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What's behind religious exemptions to the Covid-19 vaccine

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Compare Biden’s takeaway from the church’s leader in Rome with the stance of its US leadership: The US Conference of Catholic Bishops thinks individual bishops should have the right to deny the sacrament to the nation’s second Catholic President over the Democratic Party’s support for abortion rights.
I bring this up not to highlight a rift in the church, but as a prelude to looking at the Covid-19 vaccine, another very important issue where individual feelings, religious beliefs and public policy collide.
The collision is happening before our eyes.
  • More Americans eligible for vaccines soon. The US Food and Drug Administration on Friday authorized the Pfizer/BioNTech vaccine for emergency use in children ages 5-11. Assuming a US Centers for Disease Control and Prevention panel concurs, it could be going into little arms next week.
  • States seek to protect vaccine objectors. Iowa passed a law extending unemployment benefits to those fired for not complying with vaccine requirements and strengthened language for religious exemptions.
  • States are fighting the federal government over vaccine requirements. Florida sued the federal government over its vaccine requirement for federal workers.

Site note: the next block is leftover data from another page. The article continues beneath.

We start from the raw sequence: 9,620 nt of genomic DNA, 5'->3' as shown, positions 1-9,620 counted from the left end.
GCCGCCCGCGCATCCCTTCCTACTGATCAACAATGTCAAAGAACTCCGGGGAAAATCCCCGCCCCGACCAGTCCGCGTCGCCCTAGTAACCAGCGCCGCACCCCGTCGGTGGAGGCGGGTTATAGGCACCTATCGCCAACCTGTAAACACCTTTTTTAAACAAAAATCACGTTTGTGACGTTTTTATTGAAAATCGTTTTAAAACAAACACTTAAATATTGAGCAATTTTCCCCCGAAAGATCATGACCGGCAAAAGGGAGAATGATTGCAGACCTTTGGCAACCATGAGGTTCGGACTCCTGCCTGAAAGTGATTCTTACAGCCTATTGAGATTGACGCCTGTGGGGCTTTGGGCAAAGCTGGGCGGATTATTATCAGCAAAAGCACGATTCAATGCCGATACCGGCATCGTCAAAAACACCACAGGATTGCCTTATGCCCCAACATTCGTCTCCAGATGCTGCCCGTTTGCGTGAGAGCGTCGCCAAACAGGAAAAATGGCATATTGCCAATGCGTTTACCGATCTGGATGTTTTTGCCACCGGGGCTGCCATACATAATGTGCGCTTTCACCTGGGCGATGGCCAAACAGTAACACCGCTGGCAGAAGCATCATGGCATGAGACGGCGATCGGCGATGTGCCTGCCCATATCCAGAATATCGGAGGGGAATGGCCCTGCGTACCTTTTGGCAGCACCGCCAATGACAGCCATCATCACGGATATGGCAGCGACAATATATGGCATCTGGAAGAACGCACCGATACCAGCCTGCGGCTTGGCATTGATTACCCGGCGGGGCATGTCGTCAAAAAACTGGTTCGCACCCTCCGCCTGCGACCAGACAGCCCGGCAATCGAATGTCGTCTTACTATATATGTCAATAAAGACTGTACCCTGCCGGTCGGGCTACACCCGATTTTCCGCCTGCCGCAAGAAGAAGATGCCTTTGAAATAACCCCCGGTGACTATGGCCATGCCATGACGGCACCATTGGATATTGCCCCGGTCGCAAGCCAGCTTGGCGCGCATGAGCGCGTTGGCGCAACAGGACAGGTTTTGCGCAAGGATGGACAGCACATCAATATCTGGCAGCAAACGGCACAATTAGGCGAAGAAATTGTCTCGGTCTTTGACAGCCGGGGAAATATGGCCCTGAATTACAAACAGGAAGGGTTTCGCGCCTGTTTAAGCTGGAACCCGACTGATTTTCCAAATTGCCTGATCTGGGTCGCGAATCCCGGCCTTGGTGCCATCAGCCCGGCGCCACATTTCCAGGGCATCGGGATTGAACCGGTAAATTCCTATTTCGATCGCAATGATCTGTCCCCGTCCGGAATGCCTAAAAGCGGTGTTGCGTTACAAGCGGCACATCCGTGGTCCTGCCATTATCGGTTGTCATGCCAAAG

• The Supreme Court has declined to get involved. Health care workers in Maine asked the US Supreme Court to force the state to honor their request for religious exemptions to the vaccine. The court denied the request Friday night.
  • This is a debate happening on an individual basis every day. The Equal Employment Opportunity Commission on Monday issued guidance for how employees can seek religious exemptions and making clear that companies can ask employees for more information about the requests.
Where few religious exemptions are granted. What caught my eye was a Washington Post report Thursday on how up to 12,000 Air Force personnel have failed to comply with orders to get a Covid-19 vaccine and could face termination.
Deeper in the story was this interesting tidbit about religious exemptions in the Army and Navy:
The Army, which is the largest military service, has granted just one permanent medical exemption and no religious exemptions for the coronavirus vaccine, officials said. The Navy hasn’t granted any religious exemptions for any vaccine — for the coronavirus or otherwise — in the past seven years.
Religious exemptions are much more common in other sectors of society, although no major religion opposes the Covid-19 vaccine — and that includes Christian Science, whose church members focus on prayer, not medicine, for healing. Read a very interesting perspective on the Covid-19 vaccination at the Christian Science website.
“Church members are free to make their own choices on all life-decisions, in obedience to the law, including whether or not to vaccinate. These aren’t decisions imposed by their church,” it says.
And there are clearly churches offering exemptions to those who don’t want to get the vaccine.
As Kaiser Health News reported in September:
  • In Northern California, the pastor of a megachurch hands out religious exemption forms to the faithful.
  • A New Mexico state senator will “help you articulate a religious exemption” by pointing to the decades-old use of aborted fetal cells in the development of some vaccines.
  • And a Texas-based evangelist offers exemption letters to anyone — for a suggested “donation” starting at $25.